“Um, well, he… I don’t know that’s a tough one,” said Kable.

You don’t say.

“I think when the band first started it was like a bit of fun and games,” Kable stumbled on, “and the strongest part of his (Maher’s) work in the band was dealing with the managerial side. He was strong in ways that we weren’t strong. It wasn’t an easy decision at the time, but it worked out in the end.”

There’s surely more to be told about this chapter in the Humble Armada story and, should they amount to anything, biographers will open cheque books to get to the bottom of it. For now, we’ll leave it at that, because if the band’s debut album tanks, Perth’s music punters will take one collective exhale and that will be that.

So, let’s talk about that debut album, All Around You.

“A lot of the music on the album, although quite diverse, has a constant theme of satire and trying to almost imitate genres that are not popular right now,” said Simich. “That’s something that I find really interesting and the fact that it’s all done DIY makes it even more that way, it comes out a little bit crappier and that’s why it’s a little bit of a joke. There’s a little bit of satire in there. It’s going beyond just making music and it’s trying to make a little bit of theatre as well. That’s kind of the general approach.

“It’s like satire and giving that style of (60s) music a warm embrace, too.”

Listening to Simich down the line, it’s easy to mistake him at first for just another earnest young musician who has nothing interesting to say. Listening back to the tape, you begin to hear the magic in his words.

Humble Armada, far from being a muddle-headed bunch of younglings having a bit of fun in Perth’s underground live music venues before going off to have august careers in stockbroking, medicine or taxidermy, know exactly what they’re about. Here’s a band that understands the value of creative control, producing their own music and creating their own ethic while doing it.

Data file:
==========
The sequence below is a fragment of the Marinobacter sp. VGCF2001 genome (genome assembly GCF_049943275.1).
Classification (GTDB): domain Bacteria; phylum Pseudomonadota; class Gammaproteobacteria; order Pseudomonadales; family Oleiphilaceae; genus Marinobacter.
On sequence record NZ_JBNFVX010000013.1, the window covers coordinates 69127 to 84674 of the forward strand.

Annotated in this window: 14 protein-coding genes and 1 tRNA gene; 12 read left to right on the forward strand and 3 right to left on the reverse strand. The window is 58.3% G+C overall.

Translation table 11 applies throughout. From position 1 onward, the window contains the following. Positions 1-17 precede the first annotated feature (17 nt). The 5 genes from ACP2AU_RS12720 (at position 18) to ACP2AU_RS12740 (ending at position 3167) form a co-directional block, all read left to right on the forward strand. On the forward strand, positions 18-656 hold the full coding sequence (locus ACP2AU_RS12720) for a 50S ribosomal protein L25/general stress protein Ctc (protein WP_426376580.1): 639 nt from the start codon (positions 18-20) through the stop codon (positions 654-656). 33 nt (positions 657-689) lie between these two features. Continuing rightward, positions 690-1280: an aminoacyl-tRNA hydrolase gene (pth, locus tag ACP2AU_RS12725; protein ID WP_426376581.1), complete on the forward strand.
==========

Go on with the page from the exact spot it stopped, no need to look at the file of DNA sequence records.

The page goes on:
Expounding further on his band’s approach to making music, Simich said, “For us, originally doing it DIY was a way to save money. I guess the other aspect of it was to allow ourselves to have the freedom of the experience, because we didn’t have the pressures of money and professional studio time allocations and restrictions. We never had to worry about producers or whether they might not like what we were going for. By going DIY we were given the opportunity to be completely indulgent and I think that’s why a lot of the album is quite indulgent in terms of song structure and tempo changes.

“It’s all been done before, but to put it neatly, I really enjoy the experimental aspect of producing your own music. If you’ve got the opportunity to be a little bit experimental, a little bit arty farty, then why not do it.”

Hearing those words, it’s hard not to be deeply besotted with Humble Armada right now. They sure know how to say all the right things about their music. The line goes basically thus: We care deeply about our music, but we don’t really give a shit, which is why we produce ourselves, because we enjoy fucking around in the studio and doing shit we haven’t tried before. Actually, while we were recording the album we really got off the hook and wigged out with a whole lot of weird stuff. Who knows is anyone will like it, but we do.